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Recently I played bridge with my friends. Being frustrated with several consecutive poor hand distributions we asked ourselves a question what is the probability of having a hand good enough for a small slam. A well known rule of thumb is that you need 33+ HCP for 6NT. But we could not find information about the probability of such an event. So we decided to calculate it.
And the question was whether to calculate it exactly or simulate the result. With GNU R you can do both. However – not surprisingly – simulation is much easier and faster to perform and exact calculation is coding error prone. Have a look at the codes.

set.seed(1)
deck <- rep(c(1:4, rep(0, 9)), 4)
points <- replicate(1000000, sum(sample(deck, 26)))

print(2* mean(points > 32))

and we get the following result:

 0.00687

On the other hand exact result requires careful counting of all possible card combinations:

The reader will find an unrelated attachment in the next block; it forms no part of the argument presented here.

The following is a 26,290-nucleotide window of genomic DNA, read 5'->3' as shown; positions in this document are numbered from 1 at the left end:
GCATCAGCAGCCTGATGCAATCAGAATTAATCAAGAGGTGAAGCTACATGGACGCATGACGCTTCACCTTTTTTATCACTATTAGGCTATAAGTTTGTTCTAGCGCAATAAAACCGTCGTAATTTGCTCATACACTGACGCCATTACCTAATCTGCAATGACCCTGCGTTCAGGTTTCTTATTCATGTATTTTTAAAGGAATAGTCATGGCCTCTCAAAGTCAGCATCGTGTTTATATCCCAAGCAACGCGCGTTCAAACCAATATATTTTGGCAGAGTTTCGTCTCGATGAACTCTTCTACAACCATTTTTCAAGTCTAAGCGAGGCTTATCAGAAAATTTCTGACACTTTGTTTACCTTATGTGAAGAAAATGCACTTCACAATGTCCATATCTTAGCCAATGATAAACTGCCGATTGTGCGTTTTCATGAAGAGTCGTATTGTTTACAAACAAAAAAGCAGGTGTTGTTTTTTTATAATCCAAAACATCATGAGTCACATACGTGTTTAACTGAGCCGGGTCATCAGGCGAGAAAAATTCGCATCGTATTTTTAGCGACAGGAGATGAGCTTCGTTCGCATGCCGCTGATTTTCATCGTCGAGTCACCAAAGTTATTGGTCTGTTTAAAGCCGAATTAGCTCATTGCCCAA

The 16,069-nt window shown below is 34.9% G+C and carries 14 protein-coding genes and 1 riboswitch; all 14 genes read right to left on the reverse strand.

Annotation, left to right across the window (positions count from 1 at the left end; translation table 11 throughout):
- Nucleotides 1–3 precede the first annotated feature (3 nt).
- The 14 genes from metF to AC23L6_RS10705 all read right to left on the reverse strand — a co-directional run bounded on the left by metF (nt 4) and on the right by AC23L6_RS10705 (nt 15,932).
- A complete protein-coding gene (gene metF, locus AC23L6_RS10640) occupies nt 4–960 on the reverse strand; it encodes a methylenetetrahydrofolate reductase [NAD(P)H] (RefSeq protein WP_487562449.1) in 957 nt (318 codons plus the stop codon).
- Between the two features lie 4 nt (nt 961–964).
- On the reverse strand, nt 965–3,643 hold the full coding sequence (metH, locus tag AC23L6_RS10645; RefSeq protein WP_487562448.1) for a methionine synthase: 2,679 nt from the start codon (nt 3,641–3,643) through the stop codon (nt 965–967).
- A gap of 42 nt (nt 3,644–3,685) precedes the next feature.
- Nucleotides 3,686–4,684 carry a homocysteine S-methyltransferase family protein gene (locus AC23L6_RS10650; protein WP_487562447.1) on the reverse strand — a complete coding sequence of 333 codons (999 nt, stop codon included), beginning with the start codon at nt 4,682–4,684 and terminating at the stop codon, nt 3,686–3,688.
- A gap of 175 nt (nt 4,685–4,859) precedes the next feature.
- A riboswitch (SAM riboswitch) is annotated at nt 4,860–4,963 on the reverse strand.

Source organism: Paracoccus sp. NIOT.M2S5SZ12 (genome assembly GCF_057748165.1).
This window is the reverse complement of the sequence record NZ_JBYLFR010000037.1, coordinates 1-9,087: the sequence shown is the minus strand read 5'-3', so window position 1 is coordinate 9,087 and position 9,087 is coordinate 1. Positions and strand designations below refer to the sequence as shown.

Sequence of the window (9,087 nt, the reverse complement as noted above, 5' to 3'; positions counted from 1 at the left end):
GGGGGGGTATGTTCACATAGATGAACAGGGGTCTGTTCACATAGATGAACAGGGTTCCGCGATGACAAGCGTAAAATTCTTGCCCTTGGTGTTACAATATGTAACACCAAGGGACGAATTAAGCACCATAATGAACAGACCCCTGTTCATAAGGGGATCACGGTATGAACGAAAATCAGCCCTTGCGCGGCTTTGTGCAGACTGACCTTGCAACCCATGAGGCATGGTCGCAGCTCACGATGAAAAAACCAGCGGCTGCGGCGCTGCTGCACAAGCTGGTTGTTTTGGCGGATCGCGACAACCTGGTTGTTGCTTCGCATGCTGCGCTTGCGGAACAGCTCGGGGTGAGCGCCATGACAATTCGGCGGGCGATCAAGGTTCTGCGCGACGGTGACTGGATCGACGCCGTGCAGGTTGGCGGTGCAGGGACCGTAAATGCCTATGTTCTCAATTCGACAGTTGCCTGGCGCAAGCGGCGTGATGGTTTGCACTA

library(caTools)
result <- data.frame(HCP=0:40, exact = 0)
result[1, 2] <- choose(16, 0) * choose(36, 26)
for (i in 1:16) {
HCP.sums <- table(rowSums(combs(rep(1:4,4), i))) *
choose(36, 26 i)
levels <- as.integer(names(HCP.sums)) + 1
for (i in 1:length(HCP.sums))
result[levels[i], 2] <- result[levels[i], 2] +
HCP.sums[i]
}
result[, 2] <- result[, 2] / sum(result[, 2])

print(2* sum(result\$exact[result\$HCP > 32]))

It took: (a) some thinking before coding, (b) 10x more time to code and (c) one mistake in the process to get the desired results. The output of the procedure is the following:

 0.0069593

So the conclusion is that some pair gets a hand good enough for 6NT on the average once in 150 games.

I wanted check sure whether the simulation and exact results are similar so I decided to plot the resulting HCP distributions using the code:

par(mar=c(4, 4, 1, 1))
result\$sim <- sapply(0:40, function(x) { mean(points == x) })
plot(result\$HCP, result\$exact, pch = 4,
xlab = “HCP”, ylab = “Probability”)

points(result\$HCP, result\$sim, pch = 3, col =“red”)

Tthe result given below shows that simulation approximates exact result pretty well.